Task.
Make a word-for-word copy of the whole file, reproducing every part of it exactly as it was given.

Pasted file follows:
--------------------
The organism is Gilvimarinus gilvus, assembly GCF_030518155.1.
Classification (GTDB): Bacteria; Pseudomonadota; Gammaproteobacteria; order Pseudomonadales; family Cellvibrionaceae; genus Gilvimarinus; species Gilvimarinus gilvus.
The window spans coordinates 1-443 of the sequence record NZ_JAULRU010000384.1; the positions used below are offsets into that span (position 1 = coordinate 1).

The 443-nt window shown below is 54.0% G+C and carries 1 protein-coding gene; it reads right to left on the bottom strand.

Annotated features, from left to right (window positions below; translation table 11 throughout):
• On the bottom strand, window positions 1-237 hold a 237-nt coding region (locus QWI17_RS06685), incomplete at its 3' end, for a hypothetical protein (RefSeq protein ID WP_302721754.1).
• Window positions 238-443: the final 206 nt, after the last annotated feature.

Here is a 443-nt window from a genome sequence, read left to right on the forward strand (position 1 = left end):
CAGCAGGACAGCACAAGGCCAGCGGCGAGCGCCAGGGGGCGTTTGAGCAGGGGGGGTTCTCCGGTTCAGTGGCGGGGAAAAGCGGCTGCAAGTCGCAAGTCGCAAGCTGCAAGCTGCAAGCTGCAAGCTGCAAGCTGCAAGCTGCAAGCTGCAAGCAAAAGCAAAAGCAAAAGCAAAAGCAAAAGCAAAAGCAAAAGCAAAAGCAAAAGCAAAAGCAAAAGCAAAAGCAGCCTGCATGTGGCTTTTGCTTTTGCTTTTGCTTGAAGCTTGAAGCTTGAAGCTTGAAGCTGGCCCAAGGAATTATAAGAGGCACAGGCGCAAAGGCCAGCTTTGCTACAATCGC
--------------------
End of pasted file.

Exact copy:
The organism is Gilvimarinus gilvus, assembly GCF_030518155.1.
Classification (GTDB): Bacteria; Pseudomonadota; Gammaproteobacteria; order Pseudomonadales; family Cellvibrionaceae; genus Gilvimarinus; species Gilvimarinus gilvus.
The window spans coordinates 1-443 of the sequence record NZ_JAULRU010000384.1; the positions used below are offsets into that span (position 1 = coordinate 1).

The 443-nt window shown below is 54.0% G+C and carries 1 protein-coding gene; it reads right to left on the bottom strand.

Annotated features, from left to right (window positions below; translation table 11 throughout):
• On the bottom strand, window positions 1-237 hold a 237-nt coding region (locus QWI17_RS06685), incomplete at its 3' end, for a hypothetical protein (RefSeq protein ID WP_302721754.1).
• Window positions 238-443: the final 206 nt, after the last annotated feature.

Here is a 443-nt window from a genome sequence, read left to right on the forward strand (position 1 = left end):
CAGCAGGACAGCACAAGGCCAGCGGCGAGCGCCAGGGGGCGTTTGAGCAGGGGGGGTTCTCCGGTTCAGTGGCGGGGAAAAGCGGCTGCAAGTCGCAAGTCGCAAGCTGCAAGCTGCAAGCTGCAAGCTGCAAGCTGCAAGCTGCAAGCTGCAAGCAAAAGCAAAAGCAAAAGCAAAAGCAAAAGCAAAAGCAAAAGCAAAAGCAAAAGCAAAAGCAAAAGCAAAAGCAGCCTGCATGTGGCTTTTGCTTTTGCTTTTGCTTGAAGCTTGAAGCTTGAAGCTTGAAGCTGGCCCAAGGAATTATAAGAGGCACAGGCGCAAAGGCCAGCTTTGCTACAATCGC